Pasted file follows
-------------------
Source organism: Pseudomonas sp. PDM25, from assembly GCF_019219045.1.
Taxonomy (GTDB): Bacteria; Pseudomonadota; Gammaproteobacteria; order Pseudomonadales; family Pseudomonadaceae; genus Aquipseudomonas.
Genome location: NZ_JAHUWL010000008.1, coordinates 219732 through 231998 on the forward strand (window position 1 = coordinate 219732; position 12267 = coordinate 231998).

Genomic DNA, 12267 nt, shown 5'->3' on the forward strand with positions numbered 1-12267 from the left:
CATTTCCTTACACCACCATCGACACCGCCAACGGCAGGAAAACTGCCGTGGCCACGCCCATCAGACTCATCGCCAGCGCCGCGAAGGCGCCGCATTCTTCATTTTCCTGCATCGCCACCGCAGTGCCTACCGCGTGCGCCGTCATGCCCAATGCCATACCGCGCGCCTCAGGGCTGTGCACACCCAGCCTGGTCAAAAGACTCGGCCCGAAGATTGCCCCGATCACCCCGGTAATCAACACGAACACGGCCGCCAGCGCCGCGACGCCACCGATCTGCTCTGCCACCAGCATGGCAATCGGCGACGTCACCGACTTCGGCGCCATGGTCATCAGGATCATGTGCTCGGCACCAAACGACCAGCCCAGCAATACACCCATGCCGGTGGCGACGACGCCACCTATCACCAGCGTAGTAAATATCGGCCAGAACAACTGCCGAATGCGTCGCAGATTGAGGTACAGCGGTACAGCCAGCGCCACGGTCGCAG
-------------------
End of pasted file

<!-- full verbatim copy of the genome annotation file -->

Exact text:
Source organism: Pseudomonas sp. PDM25, from assembly GCF_019219045.1.
Taxonomy (GTDB): Bacteria; Pseudomonadota; Gammaproteobacteria; order Pseudomonadales; family Pseudomonadaceae; genus Aquipseudomonas.
Genome location: NZ_JAHUWL010000008.1, coordinates 219732 through 231998 on the forward strand (window position 1 = coordinate 219732; position 12267 = coordinate 231998).

Genomic DNA, 12267 nt, shown 5'->3' on the forward strand with positions numbered 1-12267 from the left:
CATTTCCTTACACCACCATCGACACCGCCAACGGCAGGAAAACTGCCGTGGCCACGCCCATCAGACTCATCGCCAGCGCCGCGAAGGCGCCGCATTCTTCATTTTCCTGCATCGCCACCGCAGTGCCTACCGCGTGCGCCGTCATGCCCAATGCCATACCGCGCGCCTCAGGGCTGTGCACACCCAGCCTGGTCAAAAGACTCGGCCCGAAGATTGCCCCGATCACCCCGGTAATCAACACGAACACGGCCGCCAGCGCCGCGACGCCACCGATCTGCTCTGCCACCAGCATGGCAATCGGCGACGTCACCGACTTCGGCGCCATGGTCATCAGGATCATGTGCTCGGCACCAAACGACCAGCCCAGCAATACACCCATGCCGGTGGCGACGACGCCACCTATCACCAGCGTAGTAAATATCGGCCAGAACAACTGCCGAATGCGTCGCAGATTGAGGTACAGCGGTACAGCCAGCGCCACGGTCGCAG